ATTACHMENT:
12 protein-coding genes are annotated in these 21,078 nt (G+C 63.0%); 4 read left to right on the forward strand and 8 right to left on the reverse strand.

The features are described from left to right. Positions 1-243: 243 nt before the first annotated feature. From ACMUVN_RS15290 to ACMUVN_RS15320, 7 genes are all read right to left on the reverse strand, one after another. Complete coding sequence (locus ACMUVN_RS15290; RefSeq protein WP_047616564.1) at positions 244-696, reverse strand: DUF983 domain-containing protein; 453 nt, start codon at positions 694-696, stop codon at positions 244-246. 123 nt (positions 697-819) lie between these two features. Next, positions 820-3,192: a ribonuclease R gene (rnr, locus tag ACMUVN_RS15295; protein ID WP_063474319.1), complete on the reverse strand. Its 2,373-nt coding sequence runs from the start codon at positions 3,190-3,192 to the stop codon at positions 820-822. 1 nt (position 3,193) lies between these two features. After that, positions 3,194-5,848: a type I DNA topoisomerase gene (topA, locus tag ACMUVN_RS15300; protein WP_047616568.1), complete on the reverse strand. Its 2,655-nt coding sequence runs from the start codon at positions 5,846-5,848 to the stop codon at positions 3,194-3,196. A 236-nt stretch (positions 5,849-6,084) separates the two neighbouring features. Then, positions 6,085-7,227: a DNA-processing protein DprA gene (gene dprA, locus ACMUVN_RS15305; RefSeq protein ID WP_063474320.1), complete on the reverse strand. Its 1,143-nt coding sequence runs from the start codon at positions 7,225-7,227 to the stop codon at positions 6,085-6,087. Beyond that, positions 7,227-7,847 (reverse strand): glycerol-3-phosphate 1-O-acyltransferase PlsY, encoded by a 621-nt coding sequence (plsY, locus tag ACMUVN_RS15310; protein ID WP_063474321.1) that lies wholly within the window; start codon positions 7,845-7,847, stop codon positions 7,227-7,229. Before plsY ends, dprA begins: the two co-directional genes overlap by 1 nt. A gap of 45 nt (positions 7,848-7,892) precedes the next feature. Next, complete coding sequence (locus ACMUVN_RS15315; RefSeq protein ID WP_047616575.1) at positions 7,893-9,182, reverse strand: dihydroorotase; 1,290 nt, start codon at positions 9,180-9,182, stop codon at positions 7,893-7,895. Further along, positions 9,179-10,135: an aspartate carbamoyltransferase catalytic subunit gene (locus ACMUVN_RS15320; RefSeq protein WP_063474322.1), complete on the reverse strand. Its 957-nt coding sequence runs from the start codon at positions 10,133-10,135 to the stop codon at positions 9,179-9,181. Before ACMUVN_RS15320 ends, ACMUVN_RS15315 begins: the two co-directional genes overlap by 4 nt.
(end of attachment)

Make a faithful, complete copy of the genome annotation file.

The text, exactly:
12 protein-coding genes are annotated in these 21,078 nt (G+C 63.0%); 4 read left to right on the forward strand and 8 right to left on the reverse strand.

The features are described from left to right. Positions 1-243: 243 nt before the first annotated feature. From ACMUVN_RS15290 to ACMUVN_RS15320, 7 genes are all read right to left on the reverse strand, one after another. Complete coding sequence (locus ACMUVN_RS15290; RefSeq protein WP_047616564.1) at positions 244-696, reverse strand: DUF983 domain-containing protein; 453 nt, start codon at positions 694-696, stop codon at positions 244-246. 123 nt (positions 697-819) lie between these two features. Next, positions 820-3,192: a ribonuclease R gene (rnr, locus tag ACMUVN_RS15295; protein ID WP_063474319.1), complete on the reverse strand. Its 2,373-nt coding sequence runs from the start codon at positions 3,190-3,192 to the stop codon at positions 820-822. 1 nt (position 3,193) lies between these two features. After that, positions 3,194-5,848: a type I DNA topoisomerase gene (topA, locus tag ACMUVN_RS15300; protein WP_047616568.1), complete on the reverse strand. Its 2,655-nt coding sequence runs from the start codon at positions 5,846-5,848 to the stop codon at positions 3,194-3,196. A 236-nt stretch (positions 5,849-6,084) separates the two neighbouring features. Then, positions 6,085-7,227: a DNA-processing protein DprA gene (gene dprA, locus ACMUVN_RS15305; RefSeq protein ID WP_063474320.1), complete on the reverse strand. Its 1,143-nt coding sequence runs from the start codon at positions 7,225-7,227 to the stop codon at positions 6,085-6,087. Beyond that, positions 7,227-7,847 (reverse strand): glycerol-3-phosphate 1-O-acyltransferase PlsY, encoded by a 621-nt coding sequence (plsY, locus tag ACMUVN_RS15310; protein ID WP_063474321.1) that lies wholly within the window; start codon positions 7,845-7,847, stop codon positions 7,227-7,229. Before plsY ends, dprA begins: the two co-directional genes overlap by 1 nt. A gap of 45 nt (positions 7,848-7,892) precedes the next feature. Next, complete coding sequence (locus ACMUVN_RS15315; RefSeq protein ID WP_047616575.1) at positions 7,893-9,182, reverse strand: dihydroorotase; 1,290 nt, start codon at positions 9,180-9,182, stop codon at positions 7,893-7,895. Further along, positions 9,179-10,135: an aspartate carbamoyltransferase catalytic subunit gene (locus ACMUVN_RS15320; RefSeq protein WP_063474322.1), complete on the reverse strand. Its 957-nt coding sequence runs from the start codon at positions 10,133-10,135 to the stop codon at positions 9,179-9,181. Before ACMUVN_RS15320 ends, ACMUVN_RS15315 begins: the two co-directional genes overlap by 4 nt.